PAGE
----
One of the most asked questions many authors hear is what books inspired us to join the community of writers? In the case of the Beta-Earth Chronicles, the most important influence in terms of the first four books’ structures is, surprise, surprise, The Beatles’ print version of their Anthology.
In fact, not just the Anthology but pretty much every oral history I’ve ever read, mostly about rock bands. That’s because such histories usually alternate from narrator to narrator giving a variety of voices the opportunity to tell their version of their own stories.
That approach is one of the first things I wanted to emulate when I began The Blind Alien. For one thing, this allowed the 7 principal characters the opportunity to reveal their own back-stories and express their own feelings, opinions, and thoughts about the unfolding events they participate in. I gather I wasn’t as successful in a related effort like I hoped, or at least no reader has commented on it yet.
And that’s my desire to allow the main characters’ personalities to be demonstrated in their speech patterns and word choice. For example, I thought I could show how the lesser-educated characters like Lorei and Elsbeth would sound slightly different from the college-educated wives like Joline and Alnenia. For example, the most simple of the women, Elsbeth Renbourn, uses verbs like “be” instead of “am”—“I be very uncomfortable talking about all these things, but I will tell my story with my sisters. I be the quiet one, and have always been that way.”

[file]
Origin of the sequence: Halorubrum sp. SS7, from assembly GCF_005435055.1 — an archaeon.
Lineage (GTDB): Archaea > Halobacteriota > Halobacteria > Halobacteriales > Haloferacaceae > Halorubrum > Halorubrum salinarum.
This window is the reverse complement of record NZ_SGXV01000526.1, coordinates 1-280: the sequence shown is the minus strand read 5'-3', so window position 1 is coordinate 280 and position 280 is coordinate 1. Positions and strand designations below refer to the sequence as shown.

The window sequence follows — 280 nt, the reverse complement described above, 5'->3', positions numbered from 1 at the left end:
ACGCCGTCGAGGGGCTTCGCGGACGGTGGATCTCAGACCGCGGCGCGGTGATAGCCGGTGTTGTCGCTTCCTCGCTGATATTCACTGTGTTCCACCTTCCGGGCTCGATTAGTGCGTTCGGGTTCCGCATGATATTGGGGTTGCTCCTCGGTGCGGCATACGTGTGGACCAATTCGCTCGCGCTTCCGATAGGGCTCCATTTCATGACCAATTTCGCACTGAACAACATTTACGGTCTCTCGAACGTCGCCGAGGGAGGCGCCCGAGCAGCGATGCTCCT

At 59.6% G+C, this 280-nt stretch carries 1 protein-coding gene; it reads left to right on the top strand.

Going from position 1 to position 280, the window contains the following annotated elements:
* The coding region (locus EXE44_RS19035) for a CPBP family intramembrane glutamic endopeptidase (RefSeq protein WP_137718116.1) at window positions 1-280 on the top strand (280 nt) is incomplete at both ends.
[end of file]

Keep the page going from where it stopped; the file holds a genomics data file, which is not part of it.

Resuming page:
On the other hand, what nearly every reader has commented on is the “Beta-speak” dialect I created for all but one of the characters, that being, of course, Malcolm Renbourn who came from our planet. Again, I had several reasons for this. First, in science fiction we always have to create new vocabulary for locations, characters, technology, you name it. I thought I could make the Betans more distinctive by giving them a different grammar as well.
In addition, I created this dialect thinking about tightening up sentences and cutting down little words. This helped quicken the pace as well. For example, I created active verbs to cut down on passive verb phrases. Instead of “It was possible,” Betans say “It possibled.” “I stunned, “not “I was stunned.” Instead of “I don’t think,” they say “I think not.” In addition, I gave the Betans idioms like the first two words in the book, “True said, I was raised not to do the things I have done.” I also created new verbs, not just nouns, like “skol” for writing.
Some reviewers feel these structures remind them of old English, at least the English spoken during or near the time of Shakespeare. (I always thought “Old English” meant the period in which Beowulf was composed, not King Lear.) I have no problem with that observation, but admit I didn’t think of that at all when composing The Blind Alien.
What surprises me most is some reactions from readers who find the Beta-dialect especially challenging. I honestly thought by mainly tinkering with verb phrases and simple idioms—“simple said”—most readers could quickly get into the new cadences, the new rhythms quite easily. And many do. Others find the dialect something that takes time to adapt to. Well, I hope that time is worth the effort.
After all, science fiction should be, if not challenging, at least surprising and fresh. I’ve done my level best to be original and distinctive. Admit it—that doesn’t happen every day.